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What is an estate planning attorney

Estate planning and trusts are an important part of your life. Even if you have a small estate, taking the time to make your final plans and to officially designate the heirs to your estate can make handling your final affairs much easier for your family when you are gone. Even if you are young, it is good to set things in order so that a plan will be in place in case the unforeseen happens. You can always update your plans later as your family grows or your life changes.

What is an estate planning attorney? Most work for estate planning and trusts is done by attorneys. Estate planning firms can help you to create and implement a will or a trust document to distribute your money and possessions when you have passed on. These people can help you to structure your estate so that it goes to who you want while incurring the fewest taxes. An estate planner can also help you to manage the affairs of a business that will need to be wound down or restructured after your passing. Estate planning and trust documents often contain provisions for final plans like burial or cremation. Because wills, estate planning and trusts can become complicated, estate planners come in a variety of forms with a variety of credentials, like Chartered Financial Analyst, Certified Financial Planner, Trust and Estate Practitioner, and others.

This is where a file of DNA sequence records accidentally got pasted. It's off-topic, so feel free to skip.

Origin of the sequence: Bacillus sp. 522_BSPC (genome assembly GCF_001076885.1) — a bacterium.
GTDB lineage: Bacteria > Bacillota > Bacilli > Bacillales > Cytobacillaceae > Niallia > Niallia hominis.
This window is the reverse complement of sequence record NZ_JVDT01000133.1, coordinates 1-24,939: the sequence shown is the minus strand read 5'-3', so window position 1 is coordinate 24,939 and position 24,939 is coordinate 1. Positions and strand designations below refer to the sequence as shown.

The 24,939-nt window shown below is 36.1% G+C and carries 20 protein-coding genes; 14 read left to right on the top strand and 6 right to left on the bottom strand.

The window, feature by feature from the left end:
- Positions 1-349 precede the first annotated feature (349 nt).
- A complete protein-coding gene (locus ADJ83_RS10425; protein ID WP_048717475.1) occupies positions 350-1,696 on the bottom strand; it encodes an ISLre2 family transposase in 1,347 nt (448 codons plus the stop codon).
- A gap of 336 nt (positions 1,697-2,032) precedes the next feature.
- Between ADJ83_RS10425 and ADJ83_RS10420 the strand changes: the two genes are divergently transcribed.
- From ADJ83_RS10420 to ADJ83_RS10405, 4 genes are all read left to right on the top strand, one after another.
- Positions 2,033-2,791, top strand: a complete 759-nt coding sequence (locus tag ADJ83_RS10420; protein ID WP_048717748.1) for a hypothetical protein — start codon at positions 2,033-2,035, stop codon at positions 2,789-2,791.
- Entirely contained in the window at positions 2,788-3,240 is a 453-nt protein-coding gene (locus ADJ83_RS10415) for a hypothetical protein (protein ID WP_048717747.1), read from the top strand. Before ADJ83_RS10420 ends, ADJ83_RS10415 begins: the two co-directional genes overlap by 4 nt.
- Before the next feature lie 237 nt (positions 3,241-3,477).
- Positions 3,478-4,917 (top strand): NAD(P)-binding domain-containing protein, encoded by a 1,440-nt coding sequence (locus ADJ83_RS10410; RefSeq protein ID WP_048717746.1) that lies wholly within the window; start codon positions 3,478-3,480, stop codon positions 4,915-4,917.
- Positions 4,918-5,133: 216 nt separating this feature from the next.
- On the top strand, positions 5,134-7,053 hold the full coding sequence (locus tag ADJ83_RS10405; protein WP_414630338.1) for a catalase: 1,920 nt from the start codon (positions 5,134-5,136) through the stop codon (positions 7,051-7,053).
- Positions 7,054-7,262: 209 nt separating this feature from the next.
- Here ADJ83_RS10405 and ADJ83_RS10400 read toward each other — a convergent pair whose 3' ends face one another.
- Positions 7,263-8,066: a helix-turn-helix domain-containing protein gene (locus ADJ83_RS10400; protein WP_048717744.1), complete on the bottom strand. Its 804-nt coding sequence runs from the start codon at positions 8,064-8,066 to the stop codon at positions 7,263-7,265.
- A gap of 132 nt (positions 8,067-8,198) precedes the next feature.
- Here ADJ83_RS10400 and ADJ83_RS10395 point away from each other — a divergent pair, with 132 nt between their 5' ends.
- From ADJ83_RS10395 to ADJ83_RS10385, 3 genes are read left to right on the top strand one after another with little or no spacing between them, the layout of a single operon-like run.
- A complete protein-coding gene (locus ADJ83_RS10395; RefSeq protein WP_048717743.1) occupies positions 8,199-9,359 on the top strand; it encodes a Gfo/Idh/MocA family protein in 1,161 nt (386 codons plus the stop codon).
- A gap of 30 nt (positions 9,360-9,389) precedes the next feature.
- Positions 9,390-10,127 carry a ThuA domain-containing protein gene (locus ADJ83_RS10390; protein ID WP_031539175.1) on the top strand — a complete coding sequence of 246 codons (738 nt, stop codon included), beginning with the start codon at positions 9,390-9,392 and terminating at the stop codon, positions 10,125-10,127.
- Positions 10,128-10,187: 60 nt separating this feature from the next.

What is a probate attorney? Probate courts rule on the validity of wills and oversee the distribution of property under the terms of approved wills. Probate law attorneys and estate planning attorneys can help you to craft a will that will meet all of the required formalities for probate. This is a significant part of estate planning and trusts.

Trusts offer a common alternative to a traditional will and probate. Before or after death, a person’s money is transferred to the trust. Often, this has tax advantages for large estates. Trusts have conditions placed upon the distribution of their funds, so they are often used to prevent young and inexperienced heirs from wasting their money or to provide funds for someone that needs long term care, like a developmentally disabled person. For more information, read this website.

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